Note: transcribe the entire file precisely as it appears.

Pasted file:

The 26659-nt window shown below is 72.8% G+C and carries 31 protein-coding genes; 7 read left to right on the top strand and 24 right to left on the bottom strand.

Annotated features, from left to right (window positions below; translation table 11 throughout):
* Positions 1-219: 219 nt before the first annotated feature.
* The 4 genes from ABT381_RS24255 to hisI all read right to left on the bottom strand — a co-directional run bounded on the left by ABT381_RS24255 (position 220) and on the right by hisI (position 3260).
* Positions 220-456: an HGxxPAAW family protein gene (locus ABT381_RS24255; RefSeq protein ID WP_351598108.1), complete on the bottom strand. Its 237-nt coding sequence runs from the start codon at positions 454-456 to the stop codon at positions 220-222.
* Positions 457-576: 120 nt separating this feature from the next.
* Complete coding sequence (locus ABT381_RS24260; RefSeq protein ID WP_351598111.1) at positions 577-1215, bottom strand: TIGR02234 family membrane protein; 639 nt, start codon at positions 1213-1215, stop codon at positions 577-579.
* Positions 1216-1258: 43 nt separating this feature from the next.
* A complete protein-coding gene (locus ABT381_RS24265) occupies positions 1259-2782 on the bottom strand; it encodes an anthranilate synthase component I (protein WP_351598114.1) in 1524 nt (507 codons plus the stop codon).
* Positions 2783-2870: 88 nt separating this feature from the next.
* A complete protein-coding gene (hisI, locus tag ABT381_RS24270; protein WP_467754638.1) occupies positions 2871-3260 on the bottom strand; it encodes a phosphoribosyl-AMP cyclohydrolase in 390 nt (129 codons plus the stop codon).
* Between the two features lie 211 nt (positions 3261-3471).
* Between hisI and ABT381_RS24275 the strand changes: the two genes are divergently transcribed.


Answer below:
The 26659-nt window shown below is 72.8% G+C and carries 31 protein-coding genes; 7 read left to right on the top strand and 24 right to left on the bottom strand.

Annotated features, from left to right (window positions below; translation table 11 throughout):
* Positions 1-219: 219 nt before the first annotated feature.
* The 4 genes from ABT381_RS24255 to hisI all read right to left on the bottom strand — a co-directional run bounded on the left by ABT381_RS24255 (position 220) and on the right by hisI (position 3260).
* Positions 220-456: an HGxxPAAW family protein gene (locus ABT381_RS24255; RefSeq protein ID WP_351598108.1), complete on the bottom strand. Its 237-nt coding sequence runs from the start codon at positions 454-456 to the stop codon at positions 220-222.
* Positions 457-576: 120 nt separating this feature from the next.
* Complete coding sequence (locus ABT381_RS24260; RefSeq protein ID WP_351598111.1) at positions 577-1215, bottom strand: TIGR02234 family membrane protein; 639 nt, start codon at positions 1213-1215, stop codon at positions 577-579.
* Positions 1216-1258: 43 nt separating this feature from the next.
* A complete protein-coding gene (locus ABT381_RS24265) occupies positions 1259-2782 on the bottom strand; it encodes an anthranilate synthase component I (protein WP_351598114.1) in 1524 nt (507 codons plus the stop codon).
* Positions 2783-2870: 88 nt separating this feature from the next.
* A complete protein-coding gene (hisI, locus tag ABT381_RS24270; protein WP_467754638.1) occupies positions 2871-3260 on the bottom strand; it encodes a phosphoribosyl-AMP cyclohydrolase in 390 nt (129 codons plus the stop codon).
* Between the two features lie 211 nt (positions 3261-3471).
* Between hisI and ABT381_RS24275 the strand changes: the two genes are divergently transcribed.